The only thing that I would have to have is a more comfortable seat .

Klaus

-- Kiefer https://www.youtube.com/user/woodkiefer1/videos

View Druid's profile

Druid

1202 posts in 2190 days


#5 posted 07-19-2016 12:59 AM

Beautiful job by you and Kendra. I guess it’s safe to assume that she’ll be putting a lot of hours on that Chevalet once she gets in home. Needs a place to show it off . . . like the middle of her living room?
Waiting to see her projects being posted.

-- John, British Columbia, Canada

View Joe Lyddon's profile

Joe Lyddon

9272 posts in 3447 days


#6 posted 07-19-2016 01:00 AM

Great work!

Great Inspiration…

You’re off & running…

-- Have Fun! Joe Lyddon - Alta Loma, CA USA - Home: http://www.WoodworkStuff.net ... My Small Gallery: http://www.ncwoodworker.net/pp/showgallery.php?ppuser=1389&cat=500"

View mousejockey's profile

mousejockey

41 posts in 2338 days


#7 posted 07-19-2016 01:49 AM

Very cool, I assume you selling the parts or referring people to the CNC guy? That’s got to be extremely stable and like you said makes it accessible to many more people.
Good job.
Myles

View DocSavage45's profile

DocSavage45

7608 posts in 2238 days


#8 posted 07-19-2016 01:54 AM

Paul,
You’ve brought the ancient art of Marquetry to the 21st century! cnc and all. Great Job!

-- Cau Haus Designs, Thomas J. Tieffenbacher

View rance's profile

rance

4243 posts in 2556 days


#9 posted 07-19-2016 02:20 AM

Paul, this project shows it being posted 07-19-2016 12:10 AM. I’m still at 10:18pm on the 18th. “Back To The Future!”. Ha ha.

Very well done on the Chevy. I particularly like the contrasting woods as it were. Nice to be able to enable your students. Keep it up.

rance

-- Backer boards, stop blocks, build oversized, and never buy a hand plane--

View Celticscroller's profile

Celticscroller

1197 posts in 1468 days


#10 posted 07-19-2016 02:36 AM

I can see Kendra spending many hours at the beautiful Chevalet. Looking forward to seeing some of the work she produces. Once I master marquetry using my scroll saw, maybe, I’ll progress to a Chevalet. Still very much a newbie at marquetry.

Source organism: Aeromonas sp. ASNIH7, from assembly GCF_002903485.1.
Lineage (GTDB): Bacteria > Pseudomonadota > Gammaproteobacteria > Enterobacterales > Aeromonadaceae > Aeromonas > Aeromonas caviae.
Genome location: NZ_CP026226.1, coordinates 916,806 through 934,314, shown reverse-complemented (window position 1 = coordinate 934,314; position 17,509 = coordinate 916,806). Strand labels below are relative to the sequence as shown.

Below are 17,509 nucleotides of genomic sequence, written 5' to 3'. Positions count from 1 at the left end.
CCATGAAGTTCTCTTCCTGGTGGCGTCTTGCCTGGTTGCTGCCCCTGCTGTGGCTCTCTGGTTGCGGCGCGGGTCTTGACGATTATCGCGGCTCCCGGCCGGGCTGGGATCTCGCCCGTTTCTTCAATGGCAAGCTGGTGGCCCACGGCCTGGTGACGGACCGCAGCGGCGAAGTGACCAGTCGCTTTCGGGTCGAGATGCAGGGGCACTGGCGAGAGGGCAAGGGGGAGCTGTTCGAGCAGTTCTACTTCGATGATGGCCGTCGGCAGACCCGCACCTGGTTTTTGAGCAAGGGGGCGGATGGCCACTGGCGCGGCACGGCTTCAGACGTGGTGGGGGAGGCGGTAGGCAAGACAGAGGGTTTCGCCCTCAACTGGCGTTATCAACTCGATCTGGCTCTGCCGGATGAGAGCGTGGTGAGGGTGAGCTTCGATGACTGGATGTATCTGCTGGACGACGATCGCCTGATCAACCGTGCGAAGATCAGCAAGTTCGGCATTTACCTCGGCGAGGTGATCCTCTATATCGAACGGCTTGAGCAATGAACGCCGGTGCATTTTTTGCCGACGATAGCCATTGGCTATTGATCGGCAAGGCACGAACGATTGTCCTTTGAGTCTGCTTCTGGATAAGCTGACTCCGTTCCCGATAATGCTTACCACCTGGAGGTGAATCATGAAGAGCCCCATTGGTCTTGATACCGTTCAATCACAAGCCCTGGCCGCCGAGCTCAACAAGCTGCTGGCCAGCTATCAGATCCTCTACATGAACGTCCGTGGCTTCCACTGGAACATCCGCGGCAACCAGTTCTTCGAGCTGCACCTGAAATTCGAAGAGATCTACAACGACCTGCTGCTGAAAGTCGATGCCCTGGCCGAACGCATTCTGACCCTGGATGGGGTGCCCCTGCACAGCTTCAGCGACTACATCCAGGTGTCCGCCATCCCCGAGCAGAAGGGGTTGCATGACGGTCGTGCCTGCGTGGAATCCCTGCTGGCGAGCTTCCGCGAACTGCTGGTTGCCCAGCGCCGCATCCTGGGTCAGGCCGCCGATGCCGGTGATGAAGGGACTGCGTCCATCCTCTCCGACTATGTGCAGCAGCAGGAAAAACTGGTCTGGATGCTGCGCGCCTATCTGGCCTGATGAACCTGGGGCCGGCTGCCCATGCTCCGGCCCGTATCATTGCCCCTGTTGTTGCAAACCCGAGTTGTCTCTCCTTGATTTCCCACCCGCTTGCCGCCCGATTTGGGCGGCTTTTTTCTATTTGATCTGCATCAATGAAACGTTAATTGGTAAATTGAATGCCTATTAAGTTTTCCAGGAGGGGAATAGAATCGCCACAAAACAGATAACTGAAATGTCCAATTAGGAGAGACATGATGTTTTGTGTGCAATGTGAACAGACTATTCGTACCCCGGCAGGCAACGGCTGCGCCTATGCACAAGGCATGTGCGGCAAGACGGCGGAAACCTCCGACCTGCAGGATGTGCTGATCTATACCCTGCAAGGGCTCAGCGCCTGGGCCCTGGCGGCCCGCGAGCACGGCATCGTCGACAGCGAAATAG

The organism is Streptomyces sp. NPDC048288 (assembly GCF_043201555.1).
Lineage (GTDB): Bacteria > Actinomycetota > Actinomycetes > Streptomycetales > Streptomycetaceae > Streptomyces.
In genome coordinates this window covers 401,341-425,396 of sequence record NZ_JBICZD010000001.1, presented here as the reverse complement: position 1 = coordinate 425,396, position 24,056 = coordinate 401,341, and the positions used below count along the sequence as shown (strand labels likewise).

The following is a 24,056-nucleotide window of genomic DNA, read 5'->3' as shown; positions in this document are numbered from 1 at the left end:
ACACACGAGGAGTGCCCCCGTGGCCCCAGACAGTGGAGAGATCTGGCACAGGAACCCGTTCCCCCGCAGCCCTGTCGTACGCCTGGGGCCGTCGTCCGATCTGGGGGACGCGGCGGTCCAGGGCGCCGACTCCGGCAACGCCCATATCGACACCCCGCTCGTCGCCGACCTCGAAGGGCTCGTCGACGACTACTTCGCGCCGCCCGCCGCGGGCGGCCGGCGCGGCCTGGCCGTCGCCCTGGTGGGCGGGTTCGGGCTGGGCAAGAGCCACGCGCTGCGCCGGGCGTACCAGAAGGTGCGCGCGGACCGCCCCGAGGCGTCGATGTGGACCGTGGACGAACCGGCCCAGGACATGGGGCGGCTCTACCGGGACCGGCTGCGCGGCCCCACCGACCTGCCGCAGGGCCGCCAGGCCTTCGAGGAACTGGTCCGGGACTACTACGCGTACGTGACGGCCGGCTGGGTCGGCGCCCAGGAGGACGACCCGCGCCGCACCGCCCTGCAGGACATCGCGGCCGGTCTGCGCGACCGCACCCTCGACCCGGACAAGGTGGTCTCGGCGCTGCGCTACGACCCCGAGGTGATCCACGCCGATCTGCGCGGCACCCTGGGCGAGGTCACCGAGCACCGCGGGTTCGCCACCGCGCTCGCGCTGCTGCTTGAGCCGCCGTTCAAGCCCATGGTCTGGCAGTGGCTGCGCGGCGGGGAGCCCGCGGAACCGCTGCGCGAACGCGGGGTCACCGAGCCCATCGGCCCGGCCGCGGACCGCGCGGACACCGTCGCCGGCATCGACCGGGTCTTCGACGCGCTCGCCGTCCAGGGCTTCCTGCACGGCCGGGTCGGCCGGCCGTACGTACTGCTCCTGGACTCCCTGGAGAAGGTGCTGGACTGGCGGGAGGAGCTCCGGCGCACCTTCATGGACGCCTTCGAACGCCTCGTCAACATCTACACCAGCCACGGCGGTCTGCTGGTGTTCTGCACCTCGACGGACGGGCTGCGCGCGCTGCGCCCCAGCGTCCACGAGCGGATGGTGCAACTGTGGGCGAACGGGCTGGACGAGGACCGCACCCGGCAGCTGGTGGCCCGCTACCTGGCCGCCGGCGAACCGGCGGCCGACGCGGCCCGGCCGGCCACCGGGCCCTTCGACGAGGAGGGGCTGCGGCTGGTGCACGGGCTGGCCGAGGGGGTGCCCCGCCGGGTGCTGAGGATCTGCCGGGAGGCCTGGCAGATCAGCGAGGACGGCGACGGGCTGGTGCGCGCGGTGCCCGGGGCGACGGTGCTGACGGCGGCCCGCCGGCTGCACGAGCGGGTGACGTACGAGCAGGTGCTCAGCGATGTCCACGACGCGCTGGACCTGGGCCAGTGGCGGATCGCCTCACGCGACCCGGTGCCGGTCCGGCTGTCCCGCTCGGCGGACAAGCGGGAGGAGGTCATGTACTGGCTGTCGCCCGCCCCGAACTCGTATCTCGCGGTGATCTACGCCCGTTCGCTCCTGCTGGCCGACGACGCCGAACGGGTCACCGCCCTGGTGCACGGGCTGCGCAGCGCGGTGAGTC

-- Anna http://richmondcarvers.com/

View TopamaxSurvivor's profile

TopamaxSurvivor

17541 posts in 3071 days


#11 posted 07-19-2016 07:00 AM

Awesome work you do Paul and a great benefit to those who do marquetry.

-- Bob in WW ~ "some old things are lovely, warm still with life ... of the forgotten men who made them." - D.H. Lawrence

View Jim Rowe's profile

Jim Rowe

910 posts in 1707 days


#12 posted 07-19-2016 08:08 AM

Great piece of work. Is there no end to your ingenuity?
Plywood laminations provide great strength without too much weight and having the major parts CNC cut ensures accuracy throughout. To make it even more cost effective I guess you could use construction ply instead of Baltic Birch as any voids in the ply would be hidden from sight by the veneering after assembly.
Jim

-- It always looks better when it's finished!

View jim65's profile

jim65

798 posts in 1328 days


#13 posted 07-19-2016 08:18 AM

Beautiful! Really like it! well done!

-- Jim, Marostica Italy

View Jim Jakosh's profile

Jim Jakosh

16601 posts in 2501 days


#14 posted 07-19-2016 12:21 PM

WOW, that is beautiful all dressed up!!

Jim

-- Jim Jakosh.....Practical Wood Products...........Learn something new every day!! Variety is the Spice of Life!!

View mousejockey's profile

mousejockey

41 posts in 2338 days


#15 posted 07-19-2016 12:46 PM

And please congratulate the lady on her veneer work, it looks great.

Myles